Blog to meet your Boss & Love your Tomes
I started reading The Fountainhead yesterday. And no, I’m not mentioning it just because I want to look literate, being that today I discovered that someone quite high up on the food chain here at the job stumbled across my blog, which resulted in an impromptu meeting. We had a nice chat about it, and it was an interesting way to finally meet one of my bosses – through my blog – and share ideas. I’ve met other people at MTV Networks through this thing too. It’s a rather surreal and definitely not anticipated result of deciding to experiment with this a few months ago. Imagine working at a giant company in the 1950’s (being a woman, no internet) – My God? How would you ever get noticed?
FYI bloggers, if you think that your co-workers aren’t reading your blog, you have been warned. Being aware that the world is getting tinier by the second, my most incriminating thoughts are pretty much reserved for a journal buried somewhere in my duvet cover 😉 That said, I still read my former boss’s blog on windsailing, my other boss’s blog about his music career and other interesting things, my coworker’s blog on NYC culture and music, etc. etc. It’s an incestuous blogosphere, that’s for sure.
But back to The Fountainhead.
I am not into movements of any sort, or prescribe to any kind of philosophy, but having said that I am going to say that this book is really rocking my socks off. I started it last night around 10pm and at 3am realized I felt like throwing up, because I was so exhausted. That is how quickly and how deep I was consumed by this ginormous tome of a tale.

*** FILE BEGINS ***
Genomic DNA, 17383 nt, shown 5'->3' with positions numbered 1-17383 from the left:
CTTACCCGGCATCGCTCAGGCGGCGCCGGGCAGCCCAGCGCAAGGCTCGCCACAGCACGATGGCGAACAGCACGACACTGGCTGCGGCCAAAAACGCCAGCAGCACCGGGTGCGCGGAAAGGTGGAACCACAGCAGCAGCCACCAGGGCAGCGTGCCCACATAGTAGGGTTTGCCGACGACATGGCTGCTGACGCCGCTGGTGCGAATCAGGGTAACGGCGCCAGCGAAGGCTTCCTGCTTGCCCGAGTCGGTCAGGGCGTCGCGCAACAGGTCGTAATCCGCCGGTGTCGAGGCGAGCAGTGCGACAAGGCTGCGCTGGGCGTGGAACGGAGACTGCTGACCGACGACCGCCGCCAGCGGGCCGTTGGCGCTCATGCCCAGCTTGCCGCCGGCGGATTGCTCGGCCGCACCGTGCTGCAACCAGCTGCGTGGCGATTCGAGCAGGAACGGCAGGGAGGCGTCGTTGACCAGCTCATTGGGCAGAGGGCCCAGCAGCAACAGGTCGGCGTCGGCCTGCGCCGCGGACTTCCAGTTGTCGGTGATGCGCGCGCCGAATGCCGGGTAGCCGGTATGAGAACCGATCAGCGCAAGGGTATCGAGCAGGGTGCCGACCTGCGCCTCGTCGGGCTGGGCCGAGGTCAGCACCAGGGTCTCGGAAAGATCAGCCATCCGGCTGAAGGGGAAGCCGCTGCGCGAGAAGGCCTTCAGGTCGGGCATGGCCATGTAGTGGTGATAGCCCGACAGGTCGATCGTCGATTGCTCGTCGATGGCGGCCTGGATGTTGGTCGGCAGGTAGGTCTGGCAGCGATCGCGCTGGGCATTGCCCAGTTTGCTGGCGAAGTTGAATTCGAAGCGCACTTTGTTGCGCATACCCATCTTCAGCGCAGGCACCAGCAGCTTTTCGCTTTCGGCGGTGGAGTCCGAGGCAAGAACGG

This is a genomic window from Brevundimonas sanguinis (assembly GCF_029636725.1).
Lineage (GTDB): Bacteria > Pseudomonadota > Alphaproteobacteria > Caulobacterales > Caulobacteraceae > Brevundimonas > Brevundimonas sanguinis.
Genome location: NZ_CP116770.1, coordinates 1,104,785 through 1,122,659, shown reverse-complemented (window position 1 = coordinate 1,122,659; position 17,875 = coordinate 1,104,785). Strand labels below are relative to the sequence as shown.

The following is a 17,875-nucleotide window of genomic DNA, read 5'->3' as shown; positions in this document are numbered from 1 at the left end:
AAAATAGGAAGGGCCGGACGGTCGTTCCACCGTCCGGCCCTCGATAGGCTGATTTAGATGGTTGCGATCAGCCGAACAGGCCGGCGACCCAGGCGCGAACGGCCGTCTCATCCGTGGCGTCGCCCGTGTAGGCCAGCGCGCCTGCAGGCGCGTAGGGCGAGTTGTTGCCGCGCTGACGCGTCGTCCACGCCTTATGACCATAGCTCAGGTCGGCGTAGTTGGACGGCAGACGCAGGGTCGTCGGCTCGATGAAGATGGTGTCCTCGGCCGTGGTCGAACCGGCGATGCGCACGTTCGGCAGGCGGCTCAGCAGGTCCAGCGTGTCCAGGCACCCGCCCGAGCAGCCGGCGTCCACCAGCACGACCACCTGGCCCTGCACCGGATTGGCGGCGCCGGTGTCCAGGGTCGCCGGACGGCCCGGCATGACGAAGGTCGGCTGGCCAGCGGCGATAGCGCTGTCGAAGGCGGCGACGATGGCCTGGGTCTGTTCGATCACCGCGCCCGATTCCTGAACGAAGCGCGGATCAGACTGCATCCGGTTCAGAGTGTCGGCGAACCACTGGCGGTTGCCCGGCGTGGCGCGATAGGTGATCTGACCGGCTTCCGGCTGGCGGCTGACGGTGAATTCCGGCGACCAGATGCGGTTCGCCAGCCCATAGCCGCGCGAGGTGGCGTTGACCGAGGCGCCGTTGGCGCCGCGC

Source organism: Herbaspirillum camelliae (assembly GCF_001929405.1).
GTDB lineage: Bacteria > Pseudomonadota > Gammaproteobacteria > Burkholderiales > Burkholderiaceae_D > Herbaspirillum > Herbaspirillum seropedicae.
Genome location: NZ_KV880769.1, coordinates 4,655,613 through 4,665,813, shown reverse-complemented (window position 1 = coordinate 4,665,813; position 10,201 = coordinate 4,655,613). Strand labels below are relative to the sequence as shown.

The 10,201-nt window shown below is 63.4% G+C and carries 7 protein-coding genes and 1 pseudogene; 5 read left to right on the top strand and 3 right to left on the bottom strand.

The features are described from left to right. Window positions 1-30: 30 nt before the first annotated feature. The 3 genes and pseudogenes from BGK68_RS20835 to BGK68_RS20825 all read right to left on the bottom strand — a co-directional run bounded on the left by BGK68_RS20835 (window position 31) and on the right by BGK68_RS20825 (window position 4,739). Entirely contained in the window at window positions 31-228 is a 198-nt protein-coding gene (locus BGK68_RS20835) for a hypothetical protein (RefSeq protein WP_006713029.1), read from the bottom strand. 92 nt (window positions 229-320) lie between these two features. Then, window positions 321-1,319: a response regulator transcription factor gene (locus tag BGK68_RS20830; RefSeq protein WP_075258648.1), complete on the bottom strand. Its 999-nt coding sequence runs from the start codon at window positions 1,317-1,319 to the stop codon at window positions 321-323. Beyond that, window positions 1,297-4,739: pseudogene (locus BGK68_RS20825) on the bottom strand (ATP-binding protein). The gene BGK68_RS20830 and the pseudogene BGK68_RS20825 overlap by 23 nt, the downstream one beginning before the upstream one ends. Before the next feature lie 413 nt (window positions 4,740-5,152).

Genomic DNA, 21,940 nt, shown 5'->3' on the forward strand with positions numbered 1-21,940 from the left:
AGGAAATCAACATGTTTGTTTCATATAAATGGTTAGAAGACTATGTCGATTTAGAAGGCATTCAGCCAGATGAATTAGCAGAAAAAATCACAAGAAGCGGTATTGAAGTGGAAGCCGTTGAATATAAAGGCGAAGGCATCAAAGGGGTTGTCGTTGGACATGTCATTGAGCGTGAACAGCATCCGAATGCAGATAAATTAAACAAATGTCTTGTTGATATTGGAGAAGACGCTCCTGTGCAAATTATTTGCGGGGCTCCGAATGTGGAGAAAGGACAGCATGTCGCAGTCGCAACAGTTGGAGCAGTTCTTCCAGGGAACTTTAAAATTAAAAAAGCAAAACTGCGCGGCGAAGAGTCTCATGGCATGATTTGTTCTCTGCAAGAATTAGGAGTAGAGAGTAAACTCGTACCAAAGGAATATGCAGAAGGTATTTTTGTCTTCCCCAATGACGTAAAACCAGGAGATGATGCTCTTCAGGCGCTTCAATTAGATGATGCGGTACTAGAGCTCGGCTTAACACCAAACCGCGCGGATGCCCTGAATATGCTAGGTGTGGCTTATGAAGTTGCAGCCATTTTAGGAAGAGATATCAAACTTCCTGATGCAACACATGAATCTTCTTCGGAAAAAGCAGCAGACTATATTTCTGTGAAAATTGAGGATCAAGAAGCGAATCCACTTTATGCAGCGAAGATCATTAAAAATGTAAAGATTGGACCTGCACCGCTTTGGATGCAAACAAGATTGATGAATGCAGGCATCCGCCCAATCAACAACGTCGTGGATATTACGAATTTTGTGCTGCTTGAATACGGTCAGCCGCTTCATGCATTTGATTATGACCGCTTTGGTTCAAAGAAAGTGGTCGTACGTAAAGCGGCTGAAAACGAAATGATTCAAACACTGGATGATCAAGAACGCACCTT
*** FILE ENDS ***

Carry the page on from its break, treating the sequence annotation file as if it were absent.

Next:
I am Roark. Or, I would like to believe that I am. I also see myself in Ignatius P Riley, Jane Eyre, Jim Casy, JosÃ© Arcadio BuendÃa, and Pip. All of these characters came from crazy long books that I devoured – for the most part – in single sittings and that have lived on within me since.
Ayn Rand makes a really good point in her intro to The Fountainhead:
“Certain writers, of whom I am one, do not live, think or write on the range of the moment. Novels, in the proper sense of the word, are not written to vanish in a month or a year. That most of them do, today, that they are written and published as if they were magazines, to fade rapidly, is one of the sorries aspects of today’s literature, and one of the clearest indictments of its dominant esthetic philosophy: concrete-bound, journalistic Naturalism which has now reached its dead end in the inarticulate sounds of panic.”
…”Let me state for the record and for the benefit of those college students who have never been allowed to discover it – only that Romanticism is the conceptual school of art. It deals, not with the random trivia of the day, but with timeless, fundamental, universal problems and values of human existence. It does not record or photograph; it creates and projects. It is concerned – in the words of Aristotle – not with things as they are, but with things as they might and ought to be.”
Far too often the minutia of my day, the little stresses that in the grand scheme of it all don’t mean a thing, prevent me from dreaming. I’ll go days, and at my worst, weeks without imagining something beautiful that I could create. Throughout my life, books have been my guidepost back to my treasure trove that is my imagination. They have been my friends when I had none, my inspiration when there was none to be found in the world around me, and have been a constant reminder of the simple, eternal power of words.
Music does the same thing for me too, but in a different way: Inspires me to see beyond what is around me to a place where anything can happen.